According to Crouch, an aeronaut in Oakland had tried to launch a balloon filled with hydrogen, but the adults who hoped to be its first passengers were so heavy that the balloon couldn’t take off. Joseph Gates, a sixteen-year-old boy selling oranges, volunteered to try it out. The balloon was tied onto a flimsy board, rather than a basket, but Gates climbed on. Much to his surprise, the balloon lifted and sailed away. According to one newspaper account, when the balloon’s valve line became tangled in the net, Gates “shinned up” and cut the line free with a knife. He landed in a flat area miles from the liftoff and returned to San Francisco by boat. The year was 1852. Apparently, he never went near a balloon again.
Where do you find the historical details for your books?
I do much of my research in libraries and historical societies. I am lucky to live in the Boston area, home to many wonderful research libraries. As I wrote Newsgirl, I searched for letters, diaries, and journals written by people who went out to California during the Gold Rush, and I looked for information about native California Indians and Mexican Californios who lived there before the rush began. I also studied maps and drawings and—of course—I read newspapers from that time period.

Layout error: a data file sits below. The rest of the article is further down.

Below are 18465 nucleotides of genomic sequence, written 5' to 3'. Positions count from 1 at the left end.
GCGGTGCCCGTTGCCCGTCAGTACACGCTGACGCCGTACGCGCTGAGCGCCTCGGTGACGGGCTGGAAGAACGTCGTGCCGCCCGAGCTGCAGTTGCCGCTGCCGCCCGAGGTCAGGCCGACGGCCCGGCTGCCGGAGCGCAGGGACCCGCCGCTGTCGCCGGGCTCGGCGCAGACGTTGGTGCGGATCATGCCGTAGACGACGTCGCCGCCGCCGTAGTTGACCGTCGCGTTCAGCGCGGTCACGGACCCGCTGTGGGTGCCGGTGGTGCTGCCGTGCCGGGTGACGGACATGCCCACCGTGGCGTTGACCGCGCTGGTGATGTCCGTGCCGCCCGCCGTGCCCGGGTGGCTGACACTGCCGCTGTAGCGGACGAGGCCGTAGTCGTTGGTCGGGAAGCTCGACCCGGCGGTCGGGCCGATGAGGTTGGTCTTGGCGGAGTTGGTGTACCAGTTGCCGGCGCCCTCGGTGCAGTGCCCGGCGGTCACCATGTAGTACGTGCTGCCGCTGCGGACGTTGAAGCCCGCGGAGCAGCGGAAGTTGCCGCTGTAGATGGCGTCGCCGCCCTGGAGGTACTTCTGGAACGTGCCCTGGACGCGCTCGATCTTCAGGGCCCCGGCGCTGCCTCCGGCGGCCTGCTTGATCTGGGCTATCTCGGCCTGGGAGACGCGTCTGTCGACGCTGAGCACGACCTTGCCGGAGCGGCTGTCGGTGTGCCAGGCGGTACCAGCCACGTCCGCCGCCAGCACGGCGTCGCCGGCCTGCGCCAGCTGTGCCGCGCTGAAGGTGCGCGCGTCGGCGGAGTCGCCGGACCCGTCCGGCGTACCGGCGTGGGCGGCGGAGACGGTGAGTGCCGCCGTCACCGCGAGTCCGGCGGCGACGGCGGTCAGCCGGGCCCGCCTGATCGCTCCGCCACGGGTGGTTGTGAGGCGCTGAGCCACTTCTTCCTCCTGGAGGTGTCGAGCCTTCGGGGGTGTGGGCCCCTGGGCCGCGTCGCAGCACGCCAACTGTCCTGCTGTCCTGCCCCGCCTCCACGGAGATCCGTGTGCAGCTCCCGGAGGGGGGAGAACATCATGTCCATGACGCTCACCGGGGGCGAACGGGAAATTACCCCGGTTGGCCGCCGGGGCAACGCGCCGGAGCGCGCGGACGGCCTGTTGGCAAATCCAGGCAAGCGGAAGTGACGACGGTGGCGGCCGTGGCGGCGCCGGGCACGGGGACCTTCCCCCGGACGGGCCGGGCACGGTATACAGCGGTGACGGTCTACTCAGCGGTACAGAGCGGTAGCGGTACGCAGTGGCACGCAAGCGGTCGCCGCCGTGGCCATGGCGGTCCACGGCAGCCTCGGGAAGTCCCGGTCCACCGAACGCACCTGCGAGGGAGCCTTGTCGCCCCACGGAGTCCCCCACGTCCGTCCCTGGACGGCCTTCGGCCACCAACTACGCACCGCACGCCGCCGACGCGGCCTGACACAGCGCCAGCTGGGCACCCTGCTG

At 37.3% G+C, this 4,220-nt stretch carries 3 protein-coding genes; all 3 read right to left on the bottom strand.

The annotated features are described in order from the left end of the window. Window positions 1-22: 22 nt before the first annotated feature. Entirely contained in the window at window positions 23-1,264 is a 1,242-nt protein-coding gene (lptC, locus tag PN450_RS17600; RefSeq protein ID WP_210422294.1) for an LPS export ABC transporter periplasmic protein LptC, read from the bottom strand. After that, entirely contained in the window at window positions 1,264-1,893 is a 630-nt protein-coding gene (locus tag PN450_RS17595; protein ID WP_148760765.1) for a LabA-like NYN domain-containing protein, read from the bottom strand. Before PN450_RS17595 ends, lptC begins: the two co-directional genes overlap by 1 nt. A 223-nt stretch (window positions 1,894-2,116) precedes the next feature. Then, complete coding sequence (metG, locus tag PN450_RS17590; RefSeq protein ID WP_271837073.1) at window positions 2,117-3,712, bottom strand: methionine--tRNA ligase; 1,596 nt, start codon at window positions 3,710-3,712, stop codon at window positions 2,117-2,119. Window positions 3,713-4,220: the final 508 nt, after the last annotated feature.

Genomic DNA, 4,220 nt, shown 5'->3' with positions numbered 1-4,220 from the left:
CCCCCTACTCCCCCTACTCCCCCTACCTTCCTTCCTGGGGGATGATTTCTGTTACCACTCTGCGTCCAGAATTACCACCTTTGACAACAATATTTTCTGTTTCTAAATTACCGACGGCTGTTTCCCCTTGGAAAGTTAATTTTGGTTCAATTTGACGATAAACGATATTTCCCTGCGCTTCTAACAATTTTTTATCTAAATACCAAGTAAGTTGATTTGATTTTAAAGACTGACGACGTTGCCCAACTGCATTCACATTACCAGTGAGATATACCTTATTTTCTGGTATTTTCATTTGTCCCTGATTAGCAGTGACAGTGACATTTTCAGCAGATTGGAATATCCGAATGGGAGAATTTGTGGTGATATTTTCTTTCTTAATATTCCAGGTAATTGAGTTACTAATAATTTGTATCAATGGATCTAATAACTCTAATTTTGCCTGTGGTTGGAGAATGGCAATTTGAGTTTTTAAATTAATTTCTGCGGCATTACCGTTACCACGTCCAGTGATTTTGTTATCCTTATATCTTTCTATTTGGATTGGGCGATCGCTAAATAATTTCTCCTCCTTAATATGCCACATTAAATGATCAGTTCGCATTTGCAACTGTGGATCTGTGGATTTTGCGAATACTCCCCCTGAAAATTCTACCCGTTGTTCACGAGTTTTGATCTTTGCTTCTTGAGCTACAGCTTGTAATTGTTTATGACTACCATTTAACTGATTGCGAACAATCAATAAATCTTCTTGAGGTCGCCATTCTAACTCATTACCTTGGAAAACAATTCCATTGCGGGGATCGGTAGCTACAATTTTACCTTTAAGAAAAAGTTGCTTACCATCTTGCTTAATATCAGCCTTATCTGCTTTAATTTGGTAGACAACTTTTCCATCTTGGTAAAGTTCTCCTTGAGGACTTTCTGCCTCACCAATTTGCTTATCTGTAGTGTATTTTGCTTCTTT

Old newspapers are usually available on microfilm, which is difficult to read and hard on the eyes. Once in a while, I’m lucky enough to read an original paper from that time. If the paper is old and fragile, I might wear plastic gloves. I have to be careful not to tear the pages as I turn them. I study the news stories so that I know about the daily events that were happening as my story unfolded. Sometimes I can use those events—as I did with the fire—to help with my plot. And I also read the ads. The ads help me understand how people dressed, what foods they ate, where they shopped, and what was for sale in the stores. The ads gave me important information about the city’s restaurants, hotels, and businesses, and about the wharves where ships came in from around the world.
When I wrote about Amelia and Patrick’s balloon ride, I wanted to describe that part of California as they saw it from the air—but I couldn’t take a balloon ride myself! Instead, I logged onto Google Earth, and I was able to zoom in on San Francisco and plot a path the balloon might take as the wind blew it to Sonora. I then “flew” that route, using the mouse on my computer to take me from west to east. I could imagine what Amelia and Patrick might have seen as I soared over the hills, valleys, and rivers, flying lower than an airplane, but higher than a bird. Try it yourself! It’s a great ride.